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When a corporation commits a crime, whom may we hold criminally liable? One obvious set of defendants consists of the individuals who perpetrated the crime on the corporation’s behalf. But according to the responsible corporate officer (RCO) doctrine – a doctrine that is growing more widespread – the state may also prosecute and punish those corporate executives who, although perhaps lacking “consciousness of wrongdoing,” nonetheless have “a responsible share in the furtherance of the transaction which the statute outlaws.” In other words, the RCO doctrine imposes criminal liability on the executive who need not have participated in her corporation’s crime; nor need she even have known about it at the time of its occurrence. Just so long as the executive in question had the authority to prevent the crime and failed to do so, she may be targeted in a criminal suit.

The RCO plainly poses a challenge to a conception of criminal law that has individual culpability stand as the sine qua non of any prosecution and punishment. Thus, RCO liability, while representing the most common instance of strict criminal liability, has been deemed “at odds with fundamental notions of our criminal justice system,” and likened to the primitive doctrine of Frankpledge, under which innocent members of a group could be punished for the wrongful deed of one of their fellows. On the other hand, corporate crimes have, as others have argued, an irreducibly collective aspect. If we take this aspect seriously, as this paper does, then departures from the individualist paradigm may well be warranted. In particular, we may be justified in assigning responsibility not just to the corporate crime’s immediate perpetrators but also to those who held prominent positions within the corporation at the time of the crime’s occurrence, and this responsibility may license just the kind of criminal liability that the RCO doctrine contemplates. This paper seeks to determine the circumstances under which this extension of responsibility is permissible, and the grounds of its permissibility.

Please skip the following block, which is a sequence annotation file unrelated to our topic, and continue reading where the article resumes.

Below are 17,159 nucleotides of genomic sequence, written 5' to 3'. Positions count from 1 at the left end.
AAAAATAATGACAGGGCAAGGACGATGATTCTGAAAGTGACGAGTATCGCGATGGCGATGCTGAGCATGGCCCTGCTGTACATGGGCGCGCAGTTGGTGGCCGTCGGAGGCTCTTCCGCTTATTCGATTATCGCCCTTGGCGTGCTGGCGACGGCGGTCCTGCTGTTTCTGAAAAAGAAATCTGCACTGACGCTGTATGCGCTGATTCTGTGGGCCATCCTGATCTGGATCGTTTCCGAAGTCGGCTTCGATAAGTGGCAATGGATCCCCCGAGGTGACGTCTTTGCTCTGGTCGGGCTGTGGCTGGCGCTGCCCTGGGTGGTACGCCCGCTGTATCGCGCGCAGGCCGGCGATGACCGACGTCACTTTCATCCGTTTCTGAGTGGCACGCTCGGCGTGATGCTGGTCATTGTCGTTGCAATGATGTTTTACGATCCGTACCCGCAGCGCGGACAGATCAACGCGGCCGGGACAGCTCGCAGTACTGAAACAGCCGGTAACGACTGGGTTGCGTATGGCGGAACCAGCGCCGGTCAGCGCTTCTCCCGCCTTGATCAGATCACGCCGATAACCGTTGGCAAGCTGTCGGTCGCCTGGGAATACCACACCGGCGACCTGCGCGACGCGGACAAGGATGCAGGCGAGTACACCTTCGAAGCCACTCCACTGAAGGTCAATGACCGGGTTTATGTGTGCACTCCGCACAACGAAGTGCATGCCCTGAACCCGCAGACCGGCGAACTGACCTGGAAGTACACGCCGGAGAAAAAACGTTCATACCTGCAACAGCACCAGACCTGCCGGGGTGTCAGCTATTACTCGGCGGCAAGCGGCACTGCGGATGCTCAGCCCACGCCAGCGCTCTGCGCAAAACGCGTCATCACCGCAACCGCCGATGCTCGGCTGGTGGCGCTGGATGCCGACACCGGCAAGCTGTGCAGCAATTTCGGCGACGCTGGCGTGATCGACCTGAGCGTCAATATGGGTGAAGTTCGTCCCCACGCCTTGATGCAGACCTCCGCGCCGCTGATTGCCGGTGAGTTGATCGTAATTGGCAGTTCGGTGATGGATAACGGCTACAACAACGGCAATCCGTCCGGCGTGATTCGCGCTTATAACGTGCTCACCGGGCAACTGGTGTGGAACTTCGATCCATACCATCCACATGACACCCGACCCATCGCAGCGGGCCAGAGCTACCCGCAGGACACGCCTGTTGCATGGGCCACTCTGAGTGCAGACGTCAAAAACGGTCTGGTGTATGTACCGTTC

I shall contend that existing justifications of the RCO doctrine do not help, as they seek to defend the doctrine on the basis of its deterrent value, or its ability to ensnare corporate executives against whom there is insufficient evidence to convict on a direct liability offense. In this way, these justifications fail to establish that the officers whom the RCO was designed to target – i.e., those who did not participate in the offense -- in fact deserve prosecution and punishment. A burgeoning philosophical literature on shared responsibility, while promising in spirit, is ultimately unavailing too, I shall argue. What is needed is a novel defense of the doctrine – one that elucidates the blameworthy features of the corporate officer that ground her criminal liability – and that is what this paper aims to provide.


2013 Law and Humanities Junior Scholar Workshop selection.